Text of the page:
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10/13/2010

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Cool website :D I'm happy I wandered here through my friend's blog.
I'm gonna definitely have to add another one to the blogroll :)

Samdarshi Rana

Gracias for stimulating me to go do my own my own legwork.
Yours was way more detailed than mine.

Sandy Richardson

Hi Nadeem - great advice from a real life experience/example. Thank you very much for sharing! Warm regards, Sandy

Nadeem Kureshi

Sandy, Hi.
We are working on balanced scorecard for a large public sector organization with a considerable diversity of roles in SBUs; here in Pakistan.
Diversity in SBUs actually means there are hardly any "true" themes which will work for all SBUs; in your words, 'the value for strategy execution is even less'. However, since Theme Maps seem to be a truism in managing balanced scorecard systems, we tried to make best possible themes. A fall out of this is that the Theme Maps we are trying to make have very poor cause-and-effect linkage across perspectives.
An alternate we tried is to make maps by "Groups of SBUs" rather than themes. This seems to work better than Theme Maps but still have the linkage problem.
My suggestion to your readers, who are working for organizations with a fair degree of role diversity of organizational complexity: "stay away from theme maps and live with the corporate map only".
Cheers,
Nadeem

Sandy Richardson

Hi Pete:
You have highlighted another really critical issue when using strategic themes. Thank you!

Peter Shaw

Strategic themes will tend to take on a life of their own and live on after their usefulness. They also tend to take on too much of an internal focus leaving the company exposed to external factors not effectively addressed in the strategy process.

I would only use them after the fact when communicsting with employees so that the message has a better change of being retained.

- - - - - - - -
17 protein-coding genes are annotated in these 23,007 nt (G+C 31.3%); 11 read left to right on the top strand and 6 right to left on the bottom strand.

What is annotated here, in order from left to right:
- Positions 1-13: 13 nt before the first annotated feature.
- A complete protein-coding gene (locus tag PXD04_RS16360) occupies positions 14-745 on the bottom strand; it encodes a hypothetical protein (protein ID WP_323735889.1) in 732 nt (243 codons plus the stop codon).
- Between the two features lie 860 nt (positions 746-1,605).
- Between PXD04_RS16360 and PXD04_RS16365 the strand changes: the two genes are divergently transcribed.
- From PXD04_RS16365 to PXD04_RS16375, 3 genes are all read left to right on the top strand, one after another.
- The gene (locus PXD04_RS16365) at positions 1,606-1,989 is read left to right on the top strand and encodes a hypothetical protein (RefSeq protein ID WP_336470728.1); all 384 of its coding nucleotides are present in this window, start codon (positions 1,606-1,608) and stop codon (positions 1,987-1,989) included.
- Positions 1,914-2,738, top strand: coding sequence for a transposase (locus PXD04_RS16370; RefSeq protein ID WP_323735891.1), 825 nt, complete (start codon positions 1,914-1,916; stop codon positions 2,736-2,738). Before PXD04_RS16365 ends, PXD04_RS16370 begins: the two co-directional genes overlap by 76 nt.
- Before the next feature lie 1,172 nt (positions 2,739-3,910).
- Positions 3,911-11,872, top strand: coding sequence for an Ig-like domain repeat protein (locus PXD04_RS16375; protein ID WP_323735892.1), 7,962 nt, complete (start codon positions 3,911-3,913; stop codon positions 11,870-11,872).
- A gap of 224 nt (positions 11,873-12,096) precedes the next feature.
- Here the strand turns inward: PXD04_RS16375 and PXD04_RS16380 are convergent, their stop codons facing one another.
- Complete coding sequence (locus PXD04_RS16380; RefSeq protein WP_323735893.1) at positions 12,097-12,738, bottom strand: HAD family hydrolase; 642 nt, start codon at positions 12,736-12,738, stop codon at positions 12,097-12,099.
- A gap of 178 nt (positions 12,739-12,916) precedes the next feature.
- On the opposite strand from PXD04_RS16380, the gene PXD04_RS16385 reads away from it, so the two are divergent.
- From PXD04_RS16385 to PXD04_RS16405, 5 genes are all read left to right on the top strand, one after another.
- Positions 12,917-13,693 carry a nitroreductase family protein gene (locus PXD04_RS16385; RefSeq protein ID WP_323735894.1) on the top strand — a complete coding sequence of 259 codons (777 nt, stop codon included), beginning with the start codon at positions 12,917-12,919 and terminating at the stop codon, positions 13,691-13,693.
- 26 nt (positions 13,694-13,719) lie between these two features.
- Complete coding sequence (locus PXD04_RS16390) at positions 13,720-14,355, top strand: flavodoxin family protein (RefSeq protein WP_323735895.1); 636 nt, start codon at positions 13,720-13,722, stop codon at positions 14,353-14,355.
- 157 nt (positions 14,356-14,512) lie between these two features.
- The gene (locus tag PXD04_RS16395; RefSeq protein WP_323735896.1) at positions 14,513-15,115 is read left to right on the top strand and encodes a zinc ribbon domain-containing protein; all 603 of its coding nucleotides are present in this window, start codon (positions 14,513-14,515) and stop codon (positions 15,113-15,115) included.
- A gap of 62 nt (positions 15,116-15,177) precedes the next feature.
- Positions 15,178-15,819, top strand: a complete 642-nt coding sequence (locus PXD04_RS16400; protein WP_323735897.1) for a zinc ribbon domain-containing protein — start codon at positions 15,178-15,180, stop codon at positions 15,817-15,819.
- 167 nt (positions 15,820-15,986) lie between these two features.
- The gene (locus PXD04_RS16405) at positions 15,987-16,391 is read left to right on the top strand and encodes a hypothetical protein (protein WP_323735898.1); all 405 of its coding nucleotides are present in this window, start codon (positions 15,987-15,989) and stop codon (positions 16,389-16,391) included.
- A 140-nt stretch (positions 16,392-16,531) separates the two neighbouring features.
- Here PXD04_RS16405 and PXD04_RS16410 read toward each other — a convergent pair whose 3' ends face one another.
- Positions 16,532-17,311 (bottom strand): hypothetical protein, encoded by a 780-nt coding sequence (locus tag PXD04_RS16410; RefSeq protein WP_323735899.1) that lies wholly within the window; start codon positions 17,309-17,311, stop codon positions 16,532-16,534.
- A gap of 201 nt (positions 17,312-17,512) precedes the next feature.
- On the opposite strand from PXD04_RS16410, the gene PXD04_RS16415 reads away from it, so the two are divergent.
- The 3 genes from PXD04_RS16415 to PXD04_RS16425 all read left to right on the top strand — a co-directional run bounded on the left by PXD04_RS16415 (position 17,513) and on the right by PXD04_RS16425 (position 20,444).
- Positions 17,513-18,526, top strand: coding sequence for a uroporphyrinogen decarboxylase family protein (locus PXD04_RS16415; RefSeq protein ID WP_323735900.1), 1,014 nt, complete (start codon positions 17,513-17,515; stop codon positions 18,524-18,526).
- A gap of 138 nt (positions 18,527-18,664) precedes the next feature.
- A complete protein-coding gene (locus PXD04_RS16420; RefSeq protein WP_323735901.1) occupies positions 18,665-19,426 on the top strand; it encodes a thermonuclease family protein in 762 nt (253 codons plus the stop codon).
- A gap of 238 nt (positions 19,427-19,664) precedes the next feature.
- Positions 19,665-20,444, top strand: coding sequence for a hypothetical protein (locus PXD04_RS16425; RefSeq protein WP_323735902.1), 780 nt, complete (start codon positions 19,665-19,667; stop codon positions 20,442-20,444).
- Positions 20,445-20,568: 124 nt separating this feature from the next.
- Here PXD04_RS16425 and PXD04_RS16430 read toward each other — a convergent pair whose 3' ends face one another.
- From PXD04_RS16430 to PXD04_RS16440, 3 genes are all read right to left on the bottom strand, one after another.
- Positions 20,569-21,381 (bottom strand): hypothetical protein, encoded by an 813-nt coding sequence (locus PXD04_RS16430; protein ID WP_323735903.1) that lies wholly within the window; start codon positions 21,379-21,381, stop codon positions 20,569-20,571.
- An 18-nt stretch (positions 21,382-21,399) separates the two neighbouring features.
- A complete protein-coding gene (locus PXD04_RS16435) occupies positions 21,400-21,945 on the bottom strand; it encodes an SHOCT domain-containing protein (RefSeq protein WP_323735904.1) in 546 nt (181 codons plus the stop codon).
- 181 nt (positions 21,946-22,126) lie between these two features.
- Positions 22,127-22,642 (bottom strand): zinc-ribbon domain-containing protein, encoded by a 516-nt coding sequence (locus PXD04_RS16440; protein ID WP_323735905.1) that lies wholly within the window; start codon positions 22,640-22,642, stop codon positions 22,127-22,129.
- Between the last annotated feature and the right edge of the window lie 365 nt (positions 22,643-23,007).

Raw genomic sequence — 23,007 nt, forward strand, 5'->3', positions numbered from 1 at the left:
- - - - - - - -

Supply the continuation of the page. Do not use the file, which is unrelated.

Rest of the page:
Pete

Sandy Richardson

Hi Tim - thank you for your comments. I think that if organizations are determined to use themes they must realize that they are adding organizing categories that can assist in communications but add little value from a strategy execution perspective.

If they are trying to streamline a busy strategy map, I would encourage them to really focus on identifying the strategic objectives that are critical to achieving their misison & vision first.

A weighted strategy map, where the strategic objectives (SO'S) have been weighted relative to each other, is the best way to assist with focused intiative prioritization - fewer initiatives will align with specific SO's than a theme, making initiative prioritization much clearer.

With regard to scorecard reviews, BSC indicators should be derived from specific SO's based on clear SO definitions - themes are too big and generalized to be of much help here. Improvement in indicator performance will indicate SO progress which will, in turn, indicate progress for the overarching strategic theme (if used).

My problem is that, by design, themes are big categories that don't clearly drive specific action - though we might be tempted to believe so. SO's, on the other hand, are designed to drive action. With strategy execution challeneges being a common issue in businesses today, I have to wonder why organizations would want to confuse/complicate things for employees with more non-actionable information.

In my experience, employees "get" the strategy map if it tells a coherent story. They don't need the themes and they appreciate working directly with strategic objectives that help them see how they can put the strategy into action!

Tim Schanne

Sandy, I appreciate your approach to the question around themes. Specifically your preference for action oriented objectives.

I will say for some organizations who use themes, the benefit you mentioned around simplifying the strategy for those not participating gets amplified when the number of action oriented objectives is high.

But even if the number of objectives are limited to the critical few and in spite of the real risks posed by using themes you mention, do you have any thoughts on ways to an organization can use themes to their advantage if they’re determined to use them? Perhaps in areas of initiative prioritization, scorecard reviews, etc…

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